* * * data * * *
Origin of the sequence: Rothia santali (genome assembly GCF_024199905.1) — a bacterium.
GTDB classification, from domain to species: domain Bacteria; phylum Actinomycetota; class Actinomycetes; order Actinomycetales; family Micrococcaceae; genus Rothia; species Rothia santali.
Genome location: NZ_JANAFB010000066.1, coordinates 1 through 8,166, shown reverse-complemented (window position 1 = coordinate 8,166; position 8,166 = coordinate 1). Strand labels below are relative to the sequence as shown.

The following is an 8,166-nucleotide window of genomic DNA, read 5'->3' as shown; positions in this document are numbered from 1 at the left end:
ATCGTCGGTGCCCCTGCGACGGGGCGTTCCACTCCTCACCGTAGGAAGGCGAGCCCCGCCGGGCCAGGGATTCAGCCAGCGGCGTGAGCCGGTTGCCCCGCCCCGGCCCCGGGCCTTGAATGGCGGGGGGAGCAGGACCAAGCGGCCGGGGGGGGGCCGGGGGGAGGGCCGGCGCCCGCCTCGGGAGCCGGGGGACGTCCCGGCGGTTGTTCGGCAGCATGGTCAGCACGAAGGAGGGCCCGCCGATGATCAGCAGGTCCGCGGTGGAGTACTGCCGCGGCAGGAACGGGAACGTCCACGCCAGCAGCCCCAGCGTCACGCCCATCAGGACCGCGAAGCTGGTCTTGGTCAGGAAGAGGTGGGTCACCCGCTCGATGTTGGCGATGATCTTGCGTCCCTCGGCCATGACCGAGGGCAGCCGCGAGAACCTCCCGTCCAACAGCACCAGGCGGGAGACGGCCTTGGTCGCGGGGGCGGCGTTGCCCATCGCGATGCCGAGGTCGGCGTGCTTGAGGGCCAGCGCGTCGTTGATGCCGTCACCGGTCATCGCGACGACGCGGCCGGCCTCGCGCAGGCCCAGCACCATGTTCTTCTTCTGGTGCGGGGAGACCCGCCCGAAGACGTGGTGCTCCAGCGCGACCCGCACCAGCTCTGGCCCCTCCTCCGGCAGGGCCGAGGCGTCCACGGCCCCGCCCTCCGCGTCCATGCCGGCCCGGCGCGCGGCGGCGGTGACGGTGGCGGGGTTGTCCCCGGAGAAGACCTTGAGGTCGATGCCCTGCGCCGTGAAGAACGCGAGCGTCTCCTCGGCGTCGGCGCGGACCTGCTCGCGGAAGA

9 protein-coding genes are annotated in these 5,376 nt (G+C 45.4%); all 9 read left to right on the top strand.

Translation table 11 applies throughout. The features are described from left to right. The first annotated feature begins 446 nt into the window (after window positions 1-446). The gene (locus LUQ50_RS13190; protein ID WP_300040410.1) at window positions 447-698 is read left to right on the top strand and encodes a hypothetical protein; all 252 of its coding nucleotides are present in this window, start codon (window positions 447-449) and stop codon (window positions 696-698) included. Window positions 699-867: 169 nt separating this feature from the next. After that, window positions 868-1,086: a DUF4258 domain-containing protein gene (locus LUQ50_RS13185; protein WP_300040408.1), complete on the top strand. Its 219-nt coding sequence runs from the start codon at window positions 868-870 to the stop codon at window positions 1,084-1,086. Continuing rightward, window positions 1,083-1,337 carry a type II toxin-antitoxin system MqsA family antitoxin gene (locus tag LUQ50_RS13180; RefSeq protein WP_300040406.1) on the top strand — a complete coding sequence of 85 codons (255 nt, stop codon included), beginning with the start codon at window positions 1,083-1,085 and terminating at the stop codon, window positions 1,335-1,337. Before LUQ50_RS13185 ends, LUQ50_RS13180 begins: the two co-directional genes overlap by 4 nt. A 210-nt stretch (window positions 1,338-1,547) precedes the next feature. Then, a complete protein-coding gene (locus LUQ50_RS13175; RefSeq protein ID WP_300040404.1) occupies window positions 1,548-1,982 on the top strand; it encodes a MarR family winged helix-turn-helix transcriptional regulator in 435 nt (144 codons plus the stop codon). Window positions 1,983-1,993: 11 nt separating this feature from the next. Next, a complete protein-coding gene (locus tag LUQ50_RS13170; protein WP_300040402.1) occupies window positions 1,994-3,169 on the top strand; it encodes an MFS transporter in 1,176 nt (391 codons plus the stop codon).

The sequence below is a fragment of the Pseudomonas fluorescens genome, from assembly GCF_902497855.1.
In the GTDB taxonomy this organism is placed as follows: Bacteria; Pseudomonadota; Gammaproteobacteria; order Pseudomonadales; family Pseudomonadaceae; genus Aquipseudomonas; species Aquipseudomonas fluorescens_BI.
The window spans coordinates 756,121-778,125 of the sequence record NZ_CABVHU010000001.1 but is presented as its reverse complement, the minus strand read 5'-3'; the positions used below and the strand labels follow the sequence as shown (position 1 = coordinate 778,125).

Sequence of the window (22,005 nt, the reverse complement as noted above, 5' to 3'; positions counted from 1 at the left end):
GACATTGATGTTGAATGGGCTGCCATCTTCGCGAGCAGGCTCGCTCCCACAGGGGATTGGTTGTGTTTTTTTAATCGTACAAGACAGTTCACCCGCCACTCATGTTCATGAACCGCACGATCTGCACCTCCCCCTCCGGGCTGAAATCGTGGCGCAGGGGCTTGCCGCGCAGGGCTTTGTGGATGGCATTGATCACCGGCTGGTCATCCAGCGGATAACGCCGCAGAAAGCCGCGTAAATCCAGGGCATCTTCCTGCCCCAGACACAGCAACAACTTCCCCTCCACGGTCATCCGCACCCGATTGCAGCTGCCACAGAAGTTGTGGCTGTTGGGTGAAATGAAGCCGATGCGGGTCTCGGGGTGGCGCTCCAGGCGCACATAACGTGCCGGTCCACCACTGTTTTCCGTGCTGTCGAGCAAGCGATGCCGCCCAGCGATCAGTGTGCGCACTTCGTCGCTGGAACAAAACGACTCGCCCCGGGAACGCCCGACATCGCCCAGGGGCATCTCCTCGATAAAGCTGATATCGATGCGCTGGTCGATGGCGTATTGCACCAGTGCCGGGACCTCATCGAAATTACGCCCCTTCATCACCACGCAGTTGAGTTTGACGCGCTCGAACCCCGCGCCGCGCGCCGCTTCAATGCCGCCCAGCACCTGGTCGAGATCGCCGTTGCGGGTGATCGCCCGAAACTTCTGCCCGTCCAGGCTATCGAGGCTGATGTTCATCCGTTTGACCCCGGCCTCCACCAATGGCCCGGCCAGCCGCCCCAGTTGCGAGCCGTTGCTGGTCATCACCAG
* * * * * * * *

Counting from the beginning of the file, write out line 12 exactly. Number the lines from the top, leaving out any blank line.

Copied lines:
GACATTGATGTTGAATGGGCTGCCATCTTCGCGAGCAGGCTCGCTCCCACAGGGGATTGGTTGTGTTTTTTTAATCGTACAAGACAGTTCACCCGCCACTCATGTTCATGAACCGCACGATCTGCACCTCCCCCTCCGGGCTGAAATCGTGGCGCAGGGGCTTGCCGCGCAGGGCTTTGTGGATGGCATTGATCACCGGCTGGTCATCCAGCGGATAACGCCGCAGAAAGCCGCGTAAATCCAGGGCATCTTCCTGCCCCAGACACAGCAACAACTTCCCCTCCACGGTCATCCGCACCCGATTGCAGCTGCCACAGAAGTTGTGGCTGTTGGGTGAAATGAAGCCGATGCGGGTCTCGGGGTGGCGCTCCAGGCGCACATAACGTGCCGGTCCACCACTGTTTTCCGTGCTGTCGAGCAAGCGATGCCGCCCAGCGATCAGTGTGCGCACTTCGTCGCTGGAACAAAACGACTCGCCCCGGGAACGCCCGACATCGCCCAGGGGCATCTCCTCGATAAAGCTGATATCGATGCGCTGGTCGATGGCGTATTGCACCAGTGCCGGGACCTCATCGAAATTACGCCCCTTCATCACCACGCAGTTGAGTTTGACGCGCTCGAACCCCGCGCCGCGCGCCGCTTCAATGCCGCCCAGCACCTGGTCGAGATCGCCGTTGCGGGTGATCGCCCGAAACTTCTGCCCGTCCAGGCTATCGAGGCTGATGTTCATCCGTTTGACCCCGGCCTCCACCAATGGCCCGGCCAGCCGCCCCAGTTGCGAGCCGTTGCTGGTCATCACCAG